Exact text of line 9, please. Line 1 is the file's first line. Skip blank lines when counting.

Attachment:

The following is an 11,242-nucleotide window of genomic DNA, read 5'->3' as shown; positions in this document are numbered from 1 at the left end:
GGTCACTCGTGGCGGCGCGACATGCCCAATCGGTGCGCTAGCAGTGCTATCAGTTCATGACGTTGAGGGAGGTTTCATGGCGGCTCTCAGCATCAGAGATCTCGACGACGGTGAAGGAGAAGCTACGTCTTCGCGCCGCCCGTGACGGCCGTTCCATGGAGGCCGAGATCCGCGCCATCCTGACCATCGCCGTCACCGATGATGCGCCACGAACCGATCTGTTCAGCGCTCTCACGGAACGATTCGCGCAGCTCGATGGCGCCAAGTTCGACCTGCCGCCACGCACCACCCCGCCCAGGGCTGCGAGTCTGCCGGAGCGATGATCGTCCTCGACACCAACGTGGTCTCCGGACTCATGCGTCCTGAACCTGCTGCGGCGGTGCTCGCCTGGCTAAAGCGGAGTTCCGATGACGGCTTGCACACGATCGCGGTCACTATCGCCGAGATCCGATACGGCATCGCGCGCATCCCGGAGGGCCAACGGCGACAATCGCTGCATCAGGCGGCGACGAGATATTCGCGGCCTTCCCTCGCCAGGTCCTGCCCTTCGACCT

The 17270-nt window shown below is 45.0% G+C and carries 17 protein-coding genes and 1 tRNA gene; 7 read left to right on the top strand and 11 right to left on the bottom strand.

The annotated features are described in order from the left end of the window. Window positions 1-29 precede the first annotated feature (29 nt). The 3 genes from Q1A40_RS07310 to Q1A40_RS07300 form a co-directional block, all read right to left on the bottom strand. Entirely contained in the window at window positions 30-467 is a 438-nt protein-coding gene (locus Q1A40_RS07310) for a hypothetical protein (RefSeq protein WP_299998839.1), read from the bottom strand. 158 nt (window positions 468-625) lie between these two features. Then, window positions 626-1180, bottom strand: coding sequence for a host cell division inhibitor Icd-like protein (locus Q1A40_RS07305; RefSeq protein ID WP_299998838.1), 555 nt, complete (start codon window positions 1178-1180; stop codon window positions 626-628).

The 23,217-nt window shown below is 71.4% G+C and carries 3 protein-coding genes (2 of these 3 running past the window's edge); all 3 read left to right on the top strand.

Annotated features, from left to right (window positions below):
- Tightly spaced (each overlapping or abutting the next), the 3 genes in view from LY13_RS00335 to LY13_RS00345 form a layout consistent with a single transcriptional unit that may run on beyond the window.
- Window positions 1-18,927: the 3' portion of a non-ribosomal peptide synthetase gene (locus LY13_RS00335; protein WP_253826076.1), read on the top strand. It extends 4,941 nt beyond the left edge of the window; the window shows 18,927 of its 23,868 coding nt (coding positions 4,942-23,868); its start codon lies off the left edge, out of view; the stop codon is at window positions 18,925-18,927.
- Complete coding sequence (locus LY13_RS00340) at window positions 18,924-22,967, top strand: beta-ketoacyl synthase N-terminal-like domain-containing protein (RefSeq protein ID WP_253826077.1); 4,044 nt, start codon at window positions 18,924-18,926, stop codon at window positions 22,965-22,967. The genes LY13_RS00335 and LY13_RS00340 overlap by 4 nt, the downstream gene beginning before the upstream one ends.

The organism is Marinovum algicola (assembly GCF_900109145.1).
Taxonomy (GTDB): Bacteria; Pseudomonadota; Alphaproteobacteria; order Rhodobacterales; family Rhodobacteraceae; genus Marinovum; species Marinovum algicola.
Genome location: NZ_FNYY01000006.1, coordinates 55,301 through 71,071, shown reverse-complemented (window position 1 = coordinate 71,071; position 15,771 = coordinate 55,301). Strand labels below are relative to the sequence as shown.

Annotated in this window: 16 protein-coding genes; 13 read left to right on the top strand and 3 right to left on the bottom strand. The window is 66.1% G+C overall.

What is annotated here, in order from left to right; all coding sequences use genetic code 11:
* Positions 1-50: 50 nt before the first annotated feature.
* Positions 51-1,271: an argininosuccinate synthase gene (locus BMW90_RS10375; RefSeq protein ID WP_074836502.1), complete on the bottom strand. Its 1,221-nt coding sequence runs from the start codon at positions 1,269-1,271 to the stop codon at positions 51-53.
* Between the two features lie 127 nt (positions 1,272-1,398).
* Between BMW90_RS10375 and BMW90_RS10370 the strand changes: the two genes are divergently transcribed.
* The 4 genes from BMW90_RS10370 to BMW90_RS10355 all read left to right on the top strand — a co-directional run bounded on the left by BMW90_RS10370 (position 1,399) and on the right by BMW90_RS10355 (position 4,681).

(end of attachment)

- Complete coding sequence (locus LY13_RS00340) at window positions 18,924-22,967, top strand: beta-ketoacyl synthase N-terminal-like domain-containing protein (RefSeq protein ID WP_253826077.1); 4,044 nt, start codon at window positions 18,924-18,926, stop codon at window positions 22,965-22,967. The genes LY13_RS00335 and LY13_RS00340 overlap by 4 nt, the downstream gene beginning before the upstream one ends.